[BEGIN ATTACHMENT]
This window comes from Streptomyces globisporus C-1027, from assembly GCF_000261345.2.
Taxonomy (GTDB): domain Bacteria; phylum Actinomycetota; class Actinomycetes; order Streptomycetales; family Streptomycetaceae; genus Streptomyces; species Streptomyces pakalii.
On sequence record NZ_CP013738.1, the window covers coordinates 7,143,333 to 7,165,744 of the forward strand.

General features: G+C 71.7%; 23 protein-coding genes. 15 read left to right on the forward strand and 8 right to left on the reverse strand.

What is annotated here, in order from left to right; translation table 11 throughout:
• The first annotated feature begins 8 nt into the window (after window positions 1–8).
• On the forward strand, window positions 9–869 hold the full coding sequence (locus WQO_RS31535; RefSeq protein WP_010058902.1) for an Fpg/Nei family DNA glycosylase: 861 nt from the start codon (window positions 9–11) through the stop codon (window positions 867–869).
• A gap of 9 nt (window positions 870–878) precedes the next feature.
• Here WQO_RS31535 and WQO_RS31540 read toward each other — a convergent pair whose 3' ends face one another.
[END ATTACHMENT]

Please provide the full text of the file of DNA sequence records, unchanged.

This window comes from Streptomyces globisporus C-1027, from assembly GCF_000261345.2.
Taxonomy (GTDB): domain Bacteria; phylum Actinomycetota; class Actinomycetes; order Streptomycetales; family Streptomycetaceae; genus Streptomyces; species Streptomyces pakalii.
On sequence record NZ_CP013738.1, the window covers coordinates 7,143,333 to 7,165,744 of the forward strand.

General features: G+C 71.7%; 23 protein-coding genes. 15 read left to right on the forward strand and 8 right to left on the reverse strand.

What is annotated here, in order from left to right; translation table 11 throughout:
• The first annotated feature begins 8 nt into the window (after window positions 1–8).
• On the forward strand, window positions 9–869 hold the full coding sequence (locus WQO_RS31535; RefSeq protein WP_010058902.1) for an Fpg/Nei family DNA glycosylase: 861 nt from the start codon (window positions 9–11) through the stop codon (window positions 867–869).
• A gap of 9 nt (window positions 870–878) precedes the next feature.
• Here WQO_RS31535 and WQO_RS31540 read toward each other — a convergent pair whose 3' ends face one another.